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Google reportedly has an internal program that taps “sensitive” data collected by Android, the search giant’s mobile operating system, on how people interact with non-Google apps. The company has used this to advance its own products and services over rival Android apps, according to a report Thursday from The Information

The program, internally dubbed Android Lockbox, lets the company see things like how often non-Google apps are opened and how long they’re in use, according to The Information. Google reportedly gathers some of this data after people agree to share information while setting up Android.

News of the program comes as Google CEO Sundar Pichai was scheduled to sit before the House Judiciary Subcommittee on Antitrust on Monday along with the heads of Amazon, Apple and Facebook. While the hearing may now be postponed, it will focus on the subcommittee’s “ongoing investigation of competition in the digital marketplace.” Google is facing antitrust probes by the Justice Department and a coalition of state attorneys general.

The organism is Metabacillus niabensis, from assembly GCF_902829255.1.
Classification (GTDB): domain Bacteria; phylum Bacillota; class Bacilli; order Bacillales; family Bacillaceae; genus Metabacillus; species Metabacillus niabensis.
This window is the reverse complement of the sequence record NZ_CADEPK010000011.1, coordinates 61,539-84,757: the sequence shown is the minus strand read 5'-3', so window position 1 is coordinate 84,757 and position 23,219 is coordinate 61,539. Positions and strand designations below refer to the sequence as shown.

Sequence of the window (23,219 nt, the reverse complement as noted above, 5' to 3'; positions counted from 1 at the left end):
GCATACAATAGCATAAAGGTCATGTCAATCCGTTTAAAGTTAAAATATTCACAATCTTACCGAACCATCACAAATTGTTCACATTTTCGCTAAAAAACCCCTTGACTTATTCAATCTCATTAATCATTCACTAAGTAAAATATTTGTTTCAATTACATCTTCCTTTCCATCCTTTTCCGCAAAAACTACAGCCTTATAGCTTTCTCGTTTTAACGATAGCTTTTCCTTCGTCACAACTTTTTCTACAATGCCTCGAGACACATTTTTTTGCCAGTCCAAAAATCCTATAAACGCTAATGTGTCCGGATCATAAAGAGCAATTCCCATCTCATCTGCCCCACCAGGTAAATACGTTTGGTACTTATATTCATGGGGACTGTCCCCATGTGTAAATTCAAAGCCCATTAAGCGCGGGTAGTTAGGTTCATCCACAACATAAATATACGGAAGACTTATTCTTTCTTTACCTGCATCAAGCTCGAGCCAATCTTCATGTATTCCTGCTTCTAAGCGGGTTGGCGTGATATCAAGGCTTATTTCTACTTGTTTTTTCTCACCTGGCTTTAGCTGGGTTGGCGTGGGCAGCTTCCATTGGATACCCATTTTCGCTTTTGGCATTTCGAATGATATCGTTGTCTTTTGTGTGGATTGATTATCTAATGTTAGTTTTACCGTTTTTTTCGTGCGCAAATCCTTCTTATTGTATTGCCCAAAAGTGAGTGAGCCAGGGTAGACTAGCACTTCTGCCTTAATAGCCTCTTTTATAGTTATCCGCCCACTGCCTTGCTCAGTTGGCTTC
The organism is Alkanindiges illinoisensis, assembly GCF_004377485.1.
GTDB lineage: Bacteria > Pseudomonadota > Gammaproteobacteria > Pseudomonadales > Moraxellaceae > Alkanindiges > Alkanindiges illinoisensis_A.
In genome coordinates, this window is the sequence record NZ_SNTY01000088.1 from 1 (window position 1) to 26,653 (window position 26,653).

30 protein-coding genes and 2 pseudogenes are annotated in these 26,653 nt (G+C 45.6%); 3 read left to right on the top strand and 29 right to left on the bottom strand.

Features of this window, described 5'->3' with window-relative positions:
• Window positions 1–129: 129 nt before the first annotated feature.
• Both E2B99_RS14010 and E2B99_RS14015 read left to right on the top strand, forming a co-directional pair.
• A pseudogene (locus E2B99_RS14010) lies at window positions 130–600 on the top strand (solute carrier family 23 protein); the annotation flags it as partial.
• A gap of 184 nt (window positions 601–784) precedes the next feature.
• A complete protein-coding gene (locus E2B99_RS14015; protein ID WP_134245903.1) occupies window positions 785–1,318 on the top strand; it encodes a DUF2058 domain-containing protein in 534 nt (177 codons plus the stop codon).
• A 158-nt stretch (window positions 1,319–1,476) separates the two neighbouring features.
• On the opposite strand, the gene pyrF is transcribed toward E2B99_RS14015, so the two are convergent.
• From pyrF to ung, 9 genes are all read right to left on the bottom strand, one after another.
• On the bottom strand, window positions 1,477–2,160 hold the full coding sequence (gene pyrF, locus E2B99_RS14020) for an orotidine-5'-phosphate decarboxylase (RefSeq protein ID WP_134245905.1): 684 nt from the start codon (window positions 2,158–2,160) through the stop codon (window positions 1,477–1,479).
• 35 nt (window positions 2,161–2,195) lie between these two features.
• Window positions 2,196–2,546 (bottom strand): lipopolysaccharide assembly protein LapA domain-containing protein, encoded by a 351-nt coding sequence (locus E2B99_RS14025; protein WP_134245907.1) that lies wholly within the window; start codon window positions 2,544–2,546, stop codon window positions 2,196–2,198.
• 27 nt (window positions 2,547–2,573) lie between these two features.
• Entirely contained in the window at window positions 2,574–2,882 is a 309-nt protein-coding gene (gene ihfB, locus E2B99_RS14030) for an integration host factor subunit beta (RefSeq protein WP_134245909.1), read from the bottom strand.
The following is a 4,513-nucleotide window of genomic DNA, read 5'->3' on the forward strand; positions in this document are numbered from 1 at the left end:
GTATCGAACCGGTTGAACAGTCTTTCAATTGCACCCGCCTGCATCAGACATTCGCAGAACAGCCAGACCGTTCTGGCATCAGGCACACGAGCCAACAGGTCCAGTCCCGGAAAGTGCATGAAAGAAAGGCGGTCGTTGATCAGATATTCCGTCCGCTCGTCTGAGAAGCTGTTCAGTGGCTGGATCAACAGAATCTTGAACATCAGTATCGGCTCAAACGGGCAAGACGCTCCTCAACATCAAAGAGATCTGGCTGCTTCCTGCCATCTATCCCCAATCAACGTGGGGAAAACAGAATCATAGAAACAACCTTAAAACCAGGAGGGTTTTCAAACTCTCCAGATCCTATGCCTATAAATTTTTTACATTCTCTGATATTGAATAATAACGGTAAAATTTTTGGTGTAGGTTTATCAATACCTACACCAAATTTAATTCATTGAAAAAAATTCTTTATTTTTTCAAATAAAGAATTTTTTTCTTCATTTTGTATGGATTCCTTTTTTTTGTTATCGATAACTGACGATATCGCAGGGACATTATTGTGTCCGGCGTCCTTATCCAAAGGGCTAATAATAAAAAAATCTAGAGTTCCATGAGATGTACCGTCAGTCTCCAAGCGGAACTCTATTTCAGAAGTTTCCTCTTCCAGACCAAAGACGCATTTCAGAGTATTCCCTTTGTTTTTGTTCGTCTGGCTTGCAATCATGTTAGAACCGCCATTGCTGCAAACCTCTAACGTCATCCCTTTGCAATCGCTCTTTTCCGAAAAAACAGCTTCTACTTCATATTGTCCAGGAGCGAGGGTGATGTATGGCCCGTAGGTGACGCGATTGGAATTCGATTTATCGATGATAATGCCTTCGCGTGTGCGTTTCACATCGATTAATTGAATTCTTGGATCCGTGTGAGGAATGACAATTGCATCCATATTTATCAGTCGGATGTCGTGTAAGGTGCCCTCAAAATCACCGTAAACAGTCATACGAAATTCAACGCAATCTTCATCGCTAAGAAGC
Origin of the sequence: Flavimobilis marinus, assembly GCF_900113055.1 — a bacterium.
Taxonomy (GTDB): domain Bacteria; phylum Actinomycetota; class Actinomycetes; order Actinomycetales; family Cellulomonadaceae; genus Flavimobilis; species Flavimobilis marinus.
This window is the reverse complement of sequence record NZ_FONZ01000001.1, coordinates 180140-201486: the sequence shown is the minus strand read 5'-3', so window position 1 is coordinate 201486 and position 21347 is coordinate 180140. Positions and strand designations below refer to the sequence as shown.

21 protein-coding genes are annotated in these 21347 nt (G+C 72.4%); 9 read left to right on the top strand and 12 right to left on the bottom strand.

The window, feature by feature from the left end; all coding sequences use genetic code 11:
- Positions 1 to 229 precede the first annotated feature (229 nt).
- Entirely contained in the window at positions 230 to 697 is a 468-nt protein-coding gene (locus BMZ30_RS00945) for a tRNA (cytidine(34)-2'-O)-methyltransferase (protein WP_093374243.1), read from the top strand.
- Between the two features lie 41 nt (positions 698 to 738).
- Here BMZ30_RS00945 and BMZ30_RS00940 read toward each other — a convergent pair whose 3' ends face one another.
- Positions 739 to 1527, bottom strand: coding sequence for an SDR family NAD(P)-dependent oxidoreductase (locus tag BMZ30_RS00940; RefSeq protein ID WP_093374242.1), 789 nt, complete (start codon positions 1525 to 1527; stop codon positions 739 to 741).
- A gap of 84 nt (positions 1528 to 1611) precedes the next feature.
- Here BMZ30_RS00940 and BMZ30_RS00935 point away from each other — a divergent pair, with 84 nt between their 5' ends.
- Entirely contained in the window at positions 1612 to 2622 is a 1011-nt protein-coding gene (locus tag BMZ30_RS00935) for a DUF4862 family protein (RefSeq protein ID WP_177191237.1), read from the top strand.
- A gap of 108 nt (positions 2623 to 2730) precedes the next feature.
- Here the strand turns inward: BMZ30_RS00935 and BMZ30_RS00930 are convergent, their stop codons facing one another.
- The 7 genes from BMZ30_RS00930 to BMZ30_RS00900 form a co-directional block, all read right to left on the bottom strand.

Android is the most dominant mobile operating system in the world, powering almost nine out of 10 smartphones shipped globally. Google released the beta version of Android 11 in June, and it’s expected to launch more widely later this year. 

Google didn’t immediately respond to a request for comment. 

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